The first AP for PF1, Council of Thieves, prominently featured Hellknights. The first volume of that AP mentioned two NPCs with Hellknight PrC levels. The PrC didn't even exist at the time and eventually appeared in the third volume of the AP, together with all the information about the orders and their weapons. Armigers were just warriors. Signifiers didn't appear as their own PrC until much later. Right now we just have one setting book and one AP volume - let's give them until October at least?

graystone wrote:
Not really the same situation though as the thrust of the game was that you didn't have to go to a whole new system and everything was backwards compatible. <..> So I think we have much different expectation with the entirely different rule set and the thrust on new player usability than the last change.

Well, the thrust of THIS game is that you don't have to go to a whole new setting. And even as the mechanical underpinnings change the developers mentioned multiple times that adventure compatibility is one of the priorities, which can be seen in the recently published conversion guide, for example.

You are conflating rulebooks and setting material, when really they are mostly independent. I don't think it's an axiom that PF2 should be geared towards people who never played PF1 - I think Paizo wants to retain much of their core audience as well as get some new players. I would think that having much more information about Golarion online, unrestricted by what can fit in a single book, should be seen as a boon for the new players?

I'm not going to argue that it wouldn't have been better to have everything included, I just disagree that it makes the book unusable and not worth the purchase. I assume that the Order material would have been included if it was possible, and I think it's very likely that we will see it updated relatively soon (I'd give it a year at most).

graystone wrote:
I could eyeroll at equating the complete different situations in the editions rollouts and expected audience but that would be a bit rude don't you think?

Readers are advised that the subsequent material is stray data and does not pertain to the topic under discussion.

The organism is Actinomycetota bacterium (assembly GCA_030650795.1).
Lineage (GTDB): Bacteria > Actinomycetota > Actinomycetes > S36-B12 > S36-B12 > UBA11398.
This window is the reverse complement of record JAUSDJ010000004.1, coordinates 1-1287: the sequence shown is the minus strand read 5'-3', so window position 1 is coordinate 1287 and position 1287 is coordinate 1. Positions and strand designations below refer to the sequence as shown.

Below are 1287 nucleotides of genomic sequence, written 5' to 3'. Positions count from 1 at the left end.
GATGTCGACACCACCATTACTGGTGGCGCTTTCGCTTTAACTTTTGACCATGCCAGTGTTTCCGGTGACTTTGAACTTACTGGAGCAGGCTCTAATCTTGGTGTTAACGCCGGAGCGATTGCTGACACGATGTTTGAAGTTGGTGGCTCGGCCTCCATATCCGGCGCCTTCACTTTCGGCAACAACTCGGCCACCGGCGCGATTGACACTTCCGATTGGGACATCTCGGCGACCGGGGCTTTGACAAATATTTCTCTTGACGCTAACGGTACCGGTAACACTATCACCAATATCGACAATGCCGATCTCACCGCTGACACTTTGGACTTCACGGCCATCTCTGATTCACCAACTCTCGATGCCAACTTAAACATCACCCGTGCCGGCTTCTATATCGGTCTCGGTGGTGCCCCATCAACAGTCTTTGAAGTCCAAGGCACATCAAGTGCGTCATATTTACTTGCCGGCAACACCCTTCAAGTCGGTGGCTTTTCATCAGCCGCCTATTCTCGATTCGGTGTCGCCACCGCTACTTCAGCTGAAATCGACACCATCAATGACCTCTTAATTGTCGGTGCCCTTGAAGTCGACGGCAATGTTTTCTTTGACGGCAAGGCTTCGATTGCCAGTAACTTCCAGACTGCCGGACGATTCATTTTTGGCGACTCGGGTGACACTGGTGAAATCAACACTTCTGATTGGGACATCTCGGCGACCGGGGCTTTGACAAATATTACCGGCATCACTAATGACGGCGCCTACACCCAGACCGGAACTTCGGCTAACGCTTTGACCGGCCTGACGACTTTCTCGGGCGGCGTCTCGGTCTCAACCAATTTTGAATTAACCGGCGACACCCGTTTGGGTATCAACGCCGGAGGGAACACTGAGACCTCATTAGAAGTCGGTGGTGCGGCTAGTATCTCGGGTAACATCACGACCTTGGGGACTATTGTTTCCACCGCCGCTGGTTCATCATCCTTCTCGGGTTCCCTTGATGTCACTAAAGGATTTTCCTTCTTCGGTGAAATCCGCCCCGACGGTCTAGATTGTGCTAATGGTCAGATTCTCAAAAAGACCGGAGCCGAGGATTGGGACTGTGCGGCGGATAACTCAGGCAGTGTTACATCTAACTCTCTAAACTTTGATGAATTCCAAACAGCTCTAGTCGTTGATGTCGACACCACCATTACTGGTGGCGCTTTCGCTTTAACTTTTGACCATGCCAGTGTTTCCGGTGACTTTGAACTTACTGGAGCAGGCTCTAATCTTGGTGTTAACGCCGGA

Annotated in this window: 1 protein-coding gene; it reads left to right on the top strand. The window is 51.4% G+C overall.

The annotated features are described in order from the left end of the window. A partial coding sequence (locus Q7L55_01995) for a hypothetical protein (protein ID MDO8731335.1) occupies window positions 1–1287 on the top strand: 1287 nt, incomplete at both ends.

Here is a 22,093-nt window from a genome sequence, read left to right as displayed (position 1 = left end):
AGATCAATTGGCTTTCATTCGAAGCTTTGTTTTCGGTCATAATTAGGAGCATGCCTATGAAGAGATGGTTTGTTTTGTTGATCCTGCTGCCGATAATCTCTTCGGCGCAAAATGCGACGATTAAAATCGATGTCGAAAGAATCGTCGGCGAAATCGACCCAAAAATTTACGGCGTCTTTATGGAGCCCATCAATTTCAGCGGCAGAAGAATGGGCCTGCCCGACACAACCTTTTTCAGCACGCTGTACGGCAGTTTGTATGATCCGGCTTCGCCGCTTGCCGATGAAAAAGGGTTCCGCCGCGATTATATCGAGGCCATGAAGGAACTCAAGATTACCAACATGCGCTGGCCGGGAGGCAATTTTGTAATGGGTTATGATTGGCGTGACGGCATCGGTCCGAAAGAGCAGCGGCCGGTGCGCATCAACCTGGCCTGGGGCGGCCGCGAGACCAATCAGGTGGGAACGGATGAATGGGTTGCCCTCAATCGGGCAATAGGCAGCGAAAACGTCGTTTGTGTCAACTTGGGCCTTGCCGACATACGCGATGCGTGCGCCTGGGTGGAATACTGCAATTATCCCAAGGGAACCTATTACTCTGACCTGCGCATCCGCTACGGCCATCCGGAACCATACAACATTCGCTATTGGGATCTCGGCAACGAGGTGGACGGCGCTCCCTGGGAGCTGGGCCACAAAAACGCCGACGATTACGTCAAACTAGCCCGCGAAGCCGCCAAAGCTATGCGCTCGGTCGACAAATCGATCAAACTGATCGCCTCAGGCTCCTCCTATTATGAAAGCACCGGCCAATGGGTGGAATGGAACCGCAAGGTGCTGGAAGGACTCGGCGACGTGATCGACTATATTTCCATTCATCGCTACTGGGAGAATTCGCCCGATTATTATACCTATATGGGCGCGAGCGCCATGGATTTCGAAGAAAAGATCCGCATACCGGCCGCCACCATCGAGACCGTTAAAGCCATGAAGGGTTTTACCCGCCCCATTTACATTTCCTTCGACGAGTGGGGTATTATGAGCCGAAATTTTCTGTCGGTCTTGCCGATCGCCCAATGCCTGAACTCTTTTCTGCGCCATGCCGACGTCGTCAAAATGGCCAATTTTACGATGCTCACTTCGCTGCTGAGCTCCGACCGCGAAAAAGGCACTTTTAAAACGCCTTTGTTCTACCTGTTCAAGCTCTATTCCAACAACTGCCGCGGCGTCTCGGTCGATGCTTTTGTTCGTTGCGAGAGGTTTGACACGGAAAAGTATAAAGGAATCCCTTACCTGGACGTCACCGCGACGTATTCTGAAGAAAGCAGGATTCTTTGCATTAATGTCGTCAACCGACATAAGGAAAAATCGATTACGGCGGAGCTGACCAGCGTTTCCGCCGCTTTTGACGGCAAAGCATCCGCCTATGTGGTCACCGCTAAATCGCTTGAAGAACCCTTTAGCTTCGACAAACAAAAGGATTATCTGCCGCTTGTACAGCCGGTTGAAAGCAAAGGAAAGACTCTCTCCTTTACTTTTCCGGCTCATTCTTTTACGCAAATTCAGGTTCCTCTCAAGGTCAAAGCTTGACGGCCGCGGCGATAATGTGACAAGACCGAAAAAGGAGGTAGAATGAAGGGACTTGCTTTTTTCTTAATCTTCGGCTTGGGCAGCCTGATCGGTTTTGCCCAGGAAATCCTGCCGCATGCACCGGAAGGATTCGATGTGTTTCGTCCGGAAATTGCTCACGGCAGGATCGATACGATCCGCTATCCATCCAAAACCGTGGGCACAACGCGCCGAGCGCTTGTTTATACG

I did not mean to direct it at any specific poster and I apologize for any offense; however, from the point of view of a person who is excited about PF2 and comes to the forums to see what fun things people have discovered, the amount of over-the-top complaining about issues which to me seem very minor (if technically valid) is disheartening (not singling out your posts personally but in general looking at the first page of the thread list).

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PF1 CRB was published in Aug 2009. ISWG was published in Mar 2011. For almost two years, PF1 players were using the information from the Pathfinder Chronicles: Campaign Setting published in Aug 2008 for the 3.5 edition. That was also before the free online resources such as AON and PFWiki became widespread and chock-full of content.

Now, the LOWG is published a few weeks after the edition change and heaps of setting info are available online, and yet still people complain that the same info hasn't been reprinted with the PF2 tag on it, despite it not being related to the system mechanics at all... *eyeroll*

Yes, I was initially mistaken about the undead - it's a bit tricky to wrap my head around it, but by the rules they are indeed mortals.

In the balisse angel example though, their guardian angel ability works only on non-evil mortals and almost all undead are evil.

That section also specifies that Fey are mortals on the material plane but not in the First World.

A mortal is something that has a soul separate from the body and can have an afterlife after death. Any outsider or undead is not mortal by definition. Neither are non-sentient creatures.